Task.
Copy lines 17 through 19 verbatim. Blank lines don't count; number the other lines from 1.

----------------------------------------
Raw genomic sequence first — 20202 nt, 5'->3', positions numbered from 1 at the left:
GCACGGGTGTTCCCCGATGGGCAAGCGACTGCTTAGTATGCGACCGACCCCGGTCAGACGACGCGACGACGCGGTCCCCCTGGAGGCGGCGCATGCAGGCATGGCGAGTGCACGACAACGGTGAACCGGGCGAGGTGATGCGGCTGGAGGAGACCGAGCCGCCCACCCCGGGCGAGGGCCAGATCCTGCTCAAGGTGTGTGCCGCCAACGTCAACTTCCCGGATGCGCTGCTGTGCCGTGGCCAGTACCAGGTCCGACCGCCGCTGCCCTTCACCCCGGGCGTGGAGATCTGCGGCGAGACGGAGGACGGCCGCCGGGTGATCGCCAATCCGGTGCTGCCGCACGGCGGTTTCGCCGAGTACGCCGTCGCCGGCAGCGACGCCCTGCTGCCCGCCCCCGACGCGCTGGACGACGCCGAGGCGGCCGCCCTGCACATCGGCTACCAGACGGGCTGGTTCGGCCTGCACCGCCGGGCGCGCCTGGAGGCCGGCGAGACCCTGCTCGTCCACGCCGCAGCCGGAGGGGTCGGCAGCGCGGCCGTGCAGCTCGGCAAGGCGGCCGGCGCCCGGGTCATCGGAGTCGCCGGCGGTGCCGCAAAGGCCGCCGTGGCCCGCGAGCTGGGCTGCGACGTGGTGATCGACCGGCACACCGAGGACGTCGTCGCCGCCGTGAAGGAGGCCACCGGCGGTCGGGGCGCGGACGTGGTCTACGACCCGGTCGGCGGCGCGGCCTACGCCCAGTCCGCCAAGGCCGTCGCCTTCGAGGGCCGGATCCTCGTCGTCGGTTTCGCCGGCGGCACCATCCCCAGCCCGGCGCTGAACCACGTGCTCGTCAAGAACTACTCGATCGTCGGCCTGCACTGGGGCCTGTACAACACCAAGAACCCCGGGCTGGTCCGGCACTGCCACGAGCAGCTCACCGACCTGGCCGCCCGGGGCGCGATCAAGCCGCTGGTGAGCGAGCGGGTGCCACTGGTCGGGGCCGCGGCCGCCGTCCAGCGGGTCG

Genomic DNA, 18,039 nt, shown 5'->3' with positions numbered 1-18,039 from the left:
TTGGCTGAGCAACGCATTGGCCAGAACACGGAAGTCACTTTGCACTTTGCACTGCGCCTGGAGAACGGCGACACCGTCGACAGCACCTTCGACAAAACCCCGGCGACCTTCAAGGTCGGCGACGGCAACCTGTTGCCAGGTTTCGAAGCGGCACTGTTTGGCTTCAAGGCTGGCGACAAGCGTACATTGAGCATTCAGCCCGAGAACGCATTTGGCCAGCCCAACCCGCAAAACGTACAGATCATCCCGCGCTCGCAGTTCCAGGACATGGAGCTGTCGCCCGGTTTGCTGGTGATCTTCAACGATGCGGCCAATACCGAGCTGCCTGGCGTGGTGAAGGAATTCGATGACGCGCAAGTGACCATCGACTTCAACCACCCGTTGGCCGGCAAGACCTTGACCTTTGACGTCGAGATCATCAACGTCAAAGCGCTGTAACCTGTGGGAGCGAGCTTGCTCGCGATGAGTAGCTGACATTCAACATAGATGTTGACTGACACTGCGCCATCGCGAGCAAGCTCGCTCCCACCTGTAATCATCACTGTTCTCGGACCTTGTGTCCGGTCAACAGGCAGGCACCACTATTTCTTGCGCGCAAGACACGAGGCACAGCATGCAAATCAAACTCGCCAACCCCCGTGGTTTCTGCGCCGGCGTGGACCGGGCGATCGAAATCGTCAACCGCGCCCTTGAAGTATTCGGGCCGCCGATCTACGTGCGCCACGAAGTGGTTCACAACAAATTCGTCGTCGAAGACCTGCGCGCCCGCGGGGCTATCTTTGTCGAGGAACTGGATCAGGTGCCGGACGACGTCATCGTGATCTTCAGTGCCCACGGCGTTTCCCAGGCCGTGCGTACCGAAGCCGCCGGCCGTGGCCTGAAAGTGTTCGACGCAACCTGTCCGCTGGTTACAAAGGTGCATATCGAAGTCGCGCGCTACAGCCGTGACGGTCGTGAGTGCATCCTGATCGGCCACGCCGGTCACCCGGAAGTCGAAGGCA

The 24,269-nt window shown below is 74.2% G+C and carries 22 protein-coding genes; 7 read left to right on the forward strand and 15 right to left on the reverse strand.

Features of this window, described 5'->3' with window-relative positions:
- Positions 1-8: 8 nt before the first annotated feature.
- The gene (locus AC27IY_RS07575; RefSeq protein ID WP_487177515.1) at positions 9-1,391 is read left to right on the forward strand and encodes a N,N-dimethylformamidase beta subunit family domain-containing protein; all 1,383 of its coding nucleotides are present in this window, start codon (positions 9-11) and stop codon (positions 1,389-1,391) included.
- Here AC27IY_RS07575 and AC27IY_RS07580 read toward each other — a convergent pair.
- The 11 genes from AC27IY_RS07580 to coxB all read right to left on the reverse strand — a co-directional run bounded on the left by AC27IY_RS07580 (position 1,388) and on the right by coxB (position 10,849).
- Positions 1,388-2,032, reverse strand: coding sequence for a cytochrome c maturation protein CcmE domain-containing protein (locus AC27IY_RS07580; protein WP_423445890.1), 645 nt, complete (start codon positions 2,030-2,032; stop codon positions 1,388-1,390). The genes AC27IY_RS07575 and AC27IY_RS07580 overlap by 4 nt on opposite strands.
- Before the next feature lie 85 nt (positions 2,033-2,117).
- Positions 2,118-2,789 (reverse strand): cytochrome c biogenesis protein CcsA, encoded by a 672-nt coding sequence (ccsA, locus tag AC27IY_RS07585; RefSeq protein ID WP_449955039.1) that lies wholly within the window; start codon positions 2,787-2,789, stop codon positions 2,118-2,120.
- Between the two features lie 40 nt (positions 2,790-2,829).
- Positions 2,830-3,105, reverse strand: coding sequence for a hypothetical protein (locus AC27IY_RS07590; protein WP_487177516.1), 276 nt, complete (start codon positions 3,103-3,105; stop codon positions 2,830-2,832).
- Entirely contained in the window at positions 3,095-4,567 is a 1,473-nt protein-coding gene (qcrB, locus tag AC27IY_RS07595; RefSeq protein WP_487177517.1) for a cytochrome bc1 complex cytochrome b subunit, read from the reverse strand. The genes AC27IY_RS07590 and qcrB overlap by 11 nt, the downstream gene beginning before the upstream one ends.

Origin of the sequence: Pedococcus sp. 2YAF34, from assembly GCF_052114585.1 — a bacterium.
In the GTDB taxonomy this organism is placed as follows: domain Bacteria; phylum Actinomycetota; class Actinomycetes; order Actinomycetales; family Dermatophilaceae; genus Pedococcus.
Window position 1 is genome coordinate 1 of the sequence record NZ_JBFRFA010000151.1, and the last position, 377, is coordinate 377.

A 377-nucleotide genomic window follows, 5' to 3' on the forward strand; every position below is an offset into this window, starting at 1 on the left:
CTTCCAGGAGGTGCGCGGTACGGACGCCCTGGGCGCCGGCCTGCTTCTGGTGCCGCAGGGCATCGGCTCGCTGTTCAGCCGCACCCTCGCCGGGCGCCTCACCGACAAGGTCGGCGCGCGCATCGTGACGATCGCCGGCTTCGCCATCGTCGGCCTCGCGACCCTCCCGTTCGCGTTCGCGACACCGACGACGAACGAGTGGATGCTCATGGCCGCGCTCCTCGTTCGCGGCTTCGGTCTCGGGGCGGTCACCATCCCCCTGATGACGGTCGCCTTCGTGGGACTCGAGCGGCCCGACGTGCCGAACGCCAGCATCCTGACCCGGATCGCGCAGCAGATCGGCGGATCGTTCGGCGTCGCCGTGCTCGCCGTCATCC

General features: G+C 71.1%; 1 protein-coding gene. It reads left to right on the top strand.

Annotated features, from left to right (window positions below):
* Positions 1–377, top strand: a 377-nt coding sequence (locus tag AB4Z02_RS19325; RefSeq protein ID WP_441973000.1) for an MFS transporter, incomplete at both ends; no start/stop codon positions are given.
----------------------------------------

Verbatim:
Origin of the sequence: Pedococcus sp. 2YAF34, from assembly GCF_052114585.1 — a bacterium.
In the GTDB taxonomy this organism is placed as follows: domain Bacteria; phylum Actinomycetota; class Actinomycetes; order Actinomycetales; family Dermatophilaceae; genus Pedococcus.
Window position 1 is genome coordinate 1 of the sequence record NZ_JBFRFA010000151.1, and the last position, 377, is coordinate 377.